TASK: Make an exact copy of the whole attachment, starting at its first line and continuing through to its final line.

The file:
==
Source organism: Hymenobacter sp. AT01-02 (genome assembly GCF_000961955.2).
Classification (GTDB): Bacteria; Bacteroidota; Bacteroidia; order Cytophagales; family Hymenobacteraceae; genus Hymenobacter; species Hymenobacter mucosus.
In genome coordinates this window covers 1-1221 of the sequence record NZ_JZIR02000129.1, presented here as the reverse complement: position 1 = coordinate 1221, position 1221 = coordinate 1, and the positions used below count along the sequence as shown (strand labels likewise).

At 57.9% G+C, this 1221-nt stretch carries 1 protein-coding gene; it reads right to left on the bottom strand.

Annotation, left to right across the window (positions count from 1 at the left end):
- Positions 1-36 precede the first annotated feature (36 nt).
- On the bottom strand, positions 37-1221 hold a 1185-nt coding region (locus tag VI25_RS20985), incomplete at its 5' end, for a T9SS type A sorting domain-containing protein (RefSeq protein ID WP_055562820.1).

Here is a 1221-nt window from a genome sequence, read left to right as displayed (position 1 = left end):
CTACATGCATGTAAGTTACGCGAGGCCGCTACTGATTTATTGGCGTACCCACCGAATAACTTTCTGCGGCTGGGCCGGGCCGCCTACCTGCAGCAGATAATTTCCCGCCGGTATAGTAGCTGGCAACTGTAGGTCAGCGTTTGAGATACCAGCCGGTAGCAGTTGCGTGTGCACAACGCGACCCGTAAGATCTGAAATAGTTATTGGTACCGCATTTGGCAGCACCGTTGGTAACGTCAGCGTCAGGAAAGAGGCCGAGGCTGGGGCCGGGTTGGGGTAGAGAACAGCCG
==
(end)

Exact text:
Source organism: Hymenobacter sp. AT01-02 (genome assembly GCF_000961955.2).
Classification (GTDB): Bacteria; Bacteroidota; Bacteroidia; order Cytophagales; family Hymenobacteraceae; genus Hymenobacter; species Hymenobacter mucosus.
In genome coordinates this window covers 1-1221 of the sequence record NZ_JZIR02000129.1, presented here as the reverse complement: position 1 = coordinate 1221, position 1221 = coordinate 1, and the positions used below count along the sequence as shown (strand labels likewise).

At 57.9% G+C, this 1221-nt stretch carries 1 protein-coding gene; it reads right to left on the bottom strand.

Annotation, left to right across the window (positions count from 1 at the left end):
- Positions 1-36 precede the first annotated feature (36 nt).
- On the bottom strand, positions 37-1221 hold a 1185-nt coding region (locus tag VI25_RS20985), incomplete at its 5' end, for a T9SS type A sorting domain-containing protein (RefSeq protein ID WP_055562820.1).

Here is a 1221-nt window from a genome sequence, read left to right as displayed (position 1 = left end):
CTACATGCATGTAAGTTACGCGAGGCCGCTACTGATTTATTGGCGTACCCACCGAATAACTTTCTGCGGCTGGGCCGGGCCGCCTACCTGCAGCAGATAATTTCCCGCCGGTATAGTAGCTGGCAACTGTAGGTCAGCGTTTGAGATACCAGCCGGTAGCAGTTGCGTGTGCACAACGCGACCCGTAAGATCTGAAATAGTTATTGGTACCGCATTTGGCAGCACCGTTGGTAACGTCAGCGTCAGGAAAGAGGCCGAGGCTGGGGCCGGGTTGGGGTAGAGAACAGCCG